The rest of our day included a visit to “57 Treasury” with Karin Sufalko who created wonders with discarded palm fronds, turning them into works of art. Karin is from the Bavarian region of Germany and exudes the warmth and friendliness we encountered on our trip there last year. Her stories, told while creating a masterpiece floral arrangement, were as whimsical as her shoes.
More food was in store as we joined Tour St. Augustine for a lunch excursion which included the Old City House Inn & Restaurant’s presentation of cod on a bed of lemon grass mushroom risotto with pea puree and mango dash (my personal favorite of the trip); Athena Cafe’s flaming cheese and Minorcan clam chowder; and dining al fresco at The Gourmet Hut for a crabmeat salad with mango nectar and a blackberry platz crumb cake.
St. Augustine Vintage Car Tours gave us a ride back to the Inn on their electric-powered shuttles, where we were treated to a cooking class with Janice Leary who showed us her Strawberry Fruit Soup, Eggs in a Basket and Swan Cream Puff techniques. Janice runs a tight ship and manages to feed many appreciative guests each morning with an array of menu choices culminating each year in a Holiday pairing of desserts with the “12 Days of Christmas,” thus the Swan Cream Puffs for the Seven Swans-a-Swimming.
Not knowing how we could possibly have room for another meal, we later walked to O. C. (Outta Control) White’s for dinner overlooking the historic Bridge of Lions on the Matanzas River. Between courses we were entertained with ghostly tales, by an animated server, about the building which goes back to 1790. (There seems to be a ghost living in every inch of the city.) Live music, shrimp and grits with cool evening breezes…it doesn’t get any better.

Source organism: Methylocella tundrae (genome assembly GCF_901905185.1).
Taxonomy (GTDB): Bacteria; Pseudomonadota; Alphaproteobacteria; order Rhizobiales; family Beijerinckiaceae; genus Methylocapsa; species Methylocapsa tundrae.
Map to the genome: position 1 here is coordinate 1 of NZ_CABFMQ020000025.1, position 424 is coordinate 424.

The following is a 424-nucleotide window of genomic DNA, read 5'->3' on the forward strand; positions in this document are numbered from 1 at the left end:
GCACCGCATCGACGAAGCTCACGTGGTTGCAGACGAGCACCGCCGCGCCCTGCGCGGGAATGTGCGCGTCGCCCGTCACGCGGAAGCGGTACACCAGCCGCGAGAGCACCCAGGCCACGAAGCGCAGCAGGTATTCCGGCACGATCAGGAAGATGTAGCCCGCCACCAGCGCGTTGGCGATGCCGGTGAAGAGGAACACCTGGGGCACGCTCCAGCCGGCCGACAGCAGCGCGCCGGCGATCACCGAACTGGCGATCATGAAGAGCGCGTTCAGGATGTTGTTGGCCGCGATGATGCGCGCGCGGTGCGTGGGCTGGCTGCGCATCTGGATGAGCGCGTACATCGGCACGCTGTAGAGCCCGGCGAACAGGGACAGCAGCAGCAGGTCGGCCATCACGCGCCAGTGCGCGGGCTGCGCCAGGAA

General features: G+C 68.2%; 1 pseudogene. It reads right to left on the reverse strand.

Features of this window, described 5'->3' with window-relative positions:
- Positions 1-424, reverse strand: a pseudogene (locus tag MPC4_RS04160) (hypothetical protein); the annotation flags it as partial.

A farewell brunch at the St. Francis, the next morning, surprised us with a visit by Henry Flagler himself, a dapper gentleman, worth millions, who put St. Augustine on the map in terms of becoming a winter destination for wealthy northerners. His stories transported us back to an earlier time when customs were quite different and men of his stature were the definition of genteel. Try as we might, we couldn’t get him to fall out of character. He was quite surprised to hear that there was a college named after him! (Flagler was portrayed by the actor John Stavely, the Colonial Quarter’s Director of Historic Programming.)
Our whirlwind visit certainly gave us a new perspective on the Oldest City and will be our destination of choice when we crave the flavors of Europe and the historical experiences of our country at its inception. Once you have chaperoned the mandatory school field trips, return for the grown up version of St. Augustine and you won’t be disappointed.